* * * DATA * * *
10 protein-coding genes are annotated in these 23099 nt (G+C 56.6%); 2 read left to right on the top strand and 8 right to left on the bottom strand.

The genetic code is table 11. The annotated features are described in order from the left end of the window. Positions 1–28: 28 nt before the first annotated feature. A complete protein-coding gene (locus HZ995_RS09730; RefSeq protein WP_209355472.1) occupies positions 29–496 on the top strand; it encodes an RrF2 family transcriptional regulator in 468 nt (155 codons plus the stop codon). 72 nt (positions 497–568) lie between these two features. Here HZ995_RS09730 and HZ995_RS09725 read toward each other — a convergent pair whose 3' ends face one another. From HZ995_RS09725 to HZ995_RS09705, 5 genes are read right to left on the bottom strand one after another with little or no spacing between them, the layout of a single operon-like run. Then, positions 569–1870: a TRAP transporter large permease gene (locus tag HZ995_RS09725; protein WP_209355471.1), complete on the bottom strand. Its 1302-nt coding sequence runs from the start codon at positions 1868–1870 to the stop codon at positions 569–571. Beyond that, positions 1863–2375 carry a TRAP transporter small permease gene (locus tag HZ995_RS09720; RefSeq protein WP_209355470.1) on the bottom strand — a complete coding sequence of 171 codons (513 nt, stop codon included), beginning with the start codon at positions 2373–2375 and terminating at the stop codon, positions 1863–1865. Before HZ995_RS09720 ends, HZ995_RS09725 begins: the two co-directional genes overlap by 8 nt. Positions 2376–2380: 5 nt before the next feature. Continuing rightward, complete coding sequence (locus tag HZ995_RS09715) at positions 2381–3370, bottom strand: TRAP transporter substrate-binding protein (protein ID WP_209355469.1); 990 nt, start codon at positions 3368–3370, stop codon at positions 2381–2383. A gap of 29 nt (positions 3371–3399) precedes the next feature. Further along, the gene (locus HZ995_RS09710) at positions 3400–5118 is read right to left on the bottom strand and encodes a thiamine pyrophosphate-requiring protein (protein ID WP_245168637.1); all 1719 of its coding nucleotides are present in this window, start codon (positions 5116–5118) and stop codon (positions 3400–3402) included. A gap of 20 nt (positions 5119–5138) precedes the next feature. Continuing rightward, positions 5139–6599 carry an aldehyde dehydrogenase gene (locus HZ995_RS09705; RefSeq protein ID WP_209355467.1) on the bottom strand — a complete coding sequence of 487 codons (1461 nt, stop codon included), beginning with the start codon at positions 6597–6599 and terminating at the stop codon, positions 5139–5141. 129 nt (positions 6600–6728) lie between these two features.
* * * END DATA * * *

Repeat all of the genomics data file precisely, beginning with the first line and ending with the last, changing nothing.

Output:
10 protein-coding genes are annotated in these 23099 nt (G+C 56.6%); 2 read left to right on the top strand and 8 right to left on the bottom strand.

The genetic code is table 11. The annotated features are described in order from the left end of the window. Positions 1–28: 28 nt before the first annotated feature. A complete protein-coding gene (locus HZ995_RS09730; RefSeq protein WP_209355472.1) occupies positions 29–496 on the top strand; it encodes an RrF2 family transcriptional regulator in 468 nt (155 codons plus the stop codon). 72 nt (positions 497–568) lie between these two features. Here HZ995_RS09730 and HZ995_RS09725 read toward each other — a convergent pair whose 3' ends face one another. From HZ995_RS09725 to HZ995_RS09705, 5 genes are read right to left on the bottom strand one after another with little or no spacing between them, the layout of a single operon-like run. Then, positions 569–1870: a TRAP transporter large permease gene (locus tag HZ995_RS09725; protein WP_209355471.1), complete on the bottom strand. Its 1302-nt coding sequence runs from the start codon at positions 1868–1870 to the stop codon at positions 569–571. Beyond that, positions 1863–2375 carry a TRAP transporter small permease gene (locus tag HZ995_RS09720; RefSeq protein WP_209355470.1) on the bottom strand — a complete coding sequence of 171 codons (513 nt, stop codon included), beginning with the start codon at positions 2373–2375 and terminating at the stop codon, positions 1863–1865. Before HZ995_RS09720 ends, HZ995_RS09725 begins: the two co-directional genes overlap by 8 nt. Positions 2376–2380: 5 nt before the next feature. Continuing rightward, complete coding sequence (locus tag HZ995_RS09715) at positions 2381–3370, bottom strand: TRAP transporter substrate-binding protein (protein ID WP_209355469.1); 990 nt, start codon at positions 3368–3370, stop codon at positions 2381–2383. A gap of 29 nt (positions 3371–3399) precedes the next feature. Further along, the gene (locus HZ995_RS09710) at positions 3400–5118 is read right to left on the bottom strand and encodes a thiamine pyrophosphate-requiring protein (protein ID WP_245168637.1); all 1719 of its coding nucleotides are present in this window, start codon (positions 5116–5118) and stop codon (positions 3400–3402) included. A gap of 20 nt (positions 5119–5138) precedes the next feature. Continuing rightward, positions 5139–6599 carry an aldehyde dehydrogenase gene (locus HZ995_RS09705; RefSeq protein ID WP_209355467.1) on the bottom strand — a complete coding sequence of 487 codons (1461 nt, stop codon included), beginning with the start codon at positions 6597–6599 and terminating at the stop codon, positions 5139–5141. 129 nt (positions 6600–6728) lie between these two features.